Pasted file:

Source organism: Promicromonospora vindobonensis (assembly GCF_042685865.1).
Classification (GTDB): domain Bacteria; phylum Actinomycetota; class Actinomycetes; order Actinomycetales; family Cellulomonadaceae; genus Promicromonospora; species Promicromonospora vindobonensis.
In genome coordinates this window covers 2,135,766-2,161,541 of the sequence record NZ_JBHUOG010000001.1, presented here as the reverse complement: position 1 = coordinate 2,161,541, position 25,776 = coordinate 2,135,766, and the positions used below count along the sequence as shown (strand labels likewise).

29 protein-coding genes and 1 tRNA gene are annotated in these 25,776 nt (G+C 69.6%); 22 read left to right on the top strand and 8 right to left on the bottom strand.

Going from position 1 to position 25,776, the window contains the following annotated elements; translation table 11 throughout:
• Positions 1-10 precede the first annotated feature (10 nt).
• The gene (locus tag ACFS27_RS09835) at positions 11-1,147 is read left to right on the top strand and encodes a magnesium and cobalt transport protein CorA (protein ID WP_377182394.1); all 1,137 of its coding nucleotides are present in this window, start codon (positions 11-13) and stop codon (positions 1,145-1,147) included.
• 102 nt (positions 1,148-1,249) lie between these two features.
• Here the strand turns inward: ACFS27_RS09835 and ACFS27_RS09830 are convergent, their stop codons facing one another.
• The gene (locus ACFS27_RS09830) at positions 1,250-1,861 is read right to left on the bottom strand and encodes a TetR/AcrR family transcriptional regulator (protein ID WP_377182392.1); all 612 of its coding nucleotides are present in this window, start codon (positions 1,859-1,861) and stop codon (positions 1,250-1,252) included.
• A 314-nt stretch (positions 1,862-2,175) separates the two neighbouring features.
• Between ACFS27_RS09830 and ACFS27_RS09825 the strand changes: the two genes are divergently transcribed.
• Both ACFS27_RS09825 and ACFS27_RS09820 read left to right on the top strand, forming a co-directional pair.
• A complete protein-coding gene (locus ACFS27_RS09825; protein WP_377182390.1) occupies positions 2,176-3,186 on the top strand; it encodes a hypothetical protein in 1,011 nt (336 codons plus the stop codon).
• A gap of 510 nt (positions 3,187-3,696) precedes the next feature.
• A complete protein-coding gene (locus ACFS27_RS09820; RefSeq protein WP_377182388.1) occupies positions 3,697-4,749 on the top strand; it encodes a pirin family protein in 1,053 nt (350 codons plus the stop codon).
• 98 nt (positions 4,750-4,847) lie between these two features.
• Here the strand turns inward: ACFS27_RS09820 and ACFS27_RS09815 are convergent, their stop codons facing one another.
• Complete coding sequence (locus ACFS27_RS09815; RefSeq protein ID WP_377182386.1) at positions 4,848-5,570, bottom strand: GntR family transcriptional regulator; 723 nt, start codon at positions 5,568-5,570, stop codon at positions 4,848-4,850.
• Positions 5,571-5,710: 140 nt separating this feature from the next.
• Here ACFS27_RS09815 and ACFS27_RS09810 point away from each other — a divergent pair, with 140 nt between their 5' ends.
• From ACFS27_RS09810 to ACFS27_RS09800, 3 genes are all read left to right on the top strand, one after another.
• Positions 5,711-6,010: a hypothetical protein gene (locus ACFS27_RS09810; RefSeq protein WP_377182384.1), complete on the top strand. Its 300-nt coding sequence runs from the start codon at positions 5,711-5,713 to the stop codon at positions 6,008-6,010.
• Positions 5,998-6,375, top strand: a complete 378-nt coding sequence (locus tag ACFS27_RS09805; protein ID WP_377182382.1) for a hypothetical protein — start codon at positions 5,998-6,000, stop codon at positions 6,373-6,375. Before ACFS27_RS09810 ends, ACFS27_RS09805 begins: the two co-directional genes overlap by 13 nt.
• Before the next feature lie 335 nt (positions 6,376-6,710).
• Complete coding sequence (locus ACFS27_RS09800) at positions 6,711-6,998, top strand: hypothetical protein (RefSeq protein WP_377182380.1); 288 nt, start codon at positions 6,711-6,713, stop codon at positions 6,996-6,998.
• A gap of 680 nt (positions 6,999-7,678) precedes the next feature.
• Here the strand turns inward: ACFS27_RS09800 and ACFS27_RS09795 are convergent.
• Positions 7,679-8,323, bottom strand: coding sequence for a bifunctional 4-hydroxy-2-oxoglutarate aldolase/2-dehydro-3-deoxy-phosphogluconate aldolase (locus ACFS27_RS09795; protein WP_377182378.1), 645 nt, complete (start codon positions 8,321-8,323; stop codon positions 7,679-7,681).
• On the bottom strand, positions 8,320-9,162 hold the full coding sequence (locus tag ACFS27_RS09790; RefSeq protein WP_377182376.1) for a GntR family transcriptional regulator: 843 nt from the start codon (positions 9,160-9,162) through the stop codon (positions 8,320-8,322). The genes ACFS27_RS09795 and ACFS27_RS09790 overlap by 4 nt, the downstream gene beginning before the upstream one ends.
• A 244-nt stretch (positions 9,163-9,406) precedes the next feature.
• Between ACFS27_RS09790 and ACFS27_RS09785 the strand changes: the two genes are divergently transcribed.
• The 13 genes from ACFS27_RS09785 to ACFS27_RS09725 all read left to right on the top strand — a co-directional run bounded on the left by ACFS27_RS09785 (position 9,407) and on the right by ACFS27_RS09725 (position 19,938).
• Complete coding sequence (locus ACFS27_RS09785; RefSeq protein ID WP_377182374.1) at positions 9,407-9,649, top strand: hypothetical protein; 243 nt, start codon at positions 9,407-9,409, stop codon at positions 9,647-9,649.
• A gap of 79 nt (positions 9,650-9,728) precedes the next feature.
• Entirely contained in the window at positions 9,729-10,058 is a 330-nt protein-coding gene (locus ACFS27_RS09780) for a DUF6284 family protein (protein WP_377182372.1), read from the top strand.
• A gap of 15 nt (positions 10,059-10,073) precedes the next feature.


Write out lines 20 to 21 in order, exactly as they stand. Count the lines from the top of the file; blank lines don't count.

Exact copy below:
• Positions 5,571-5,710: 140 nt separating this feature from the next.
• Here ACFS27_RS09815 and ACFS27_RS09810 point away from each other — a divergent pair, with 140 nt between their 5' ends.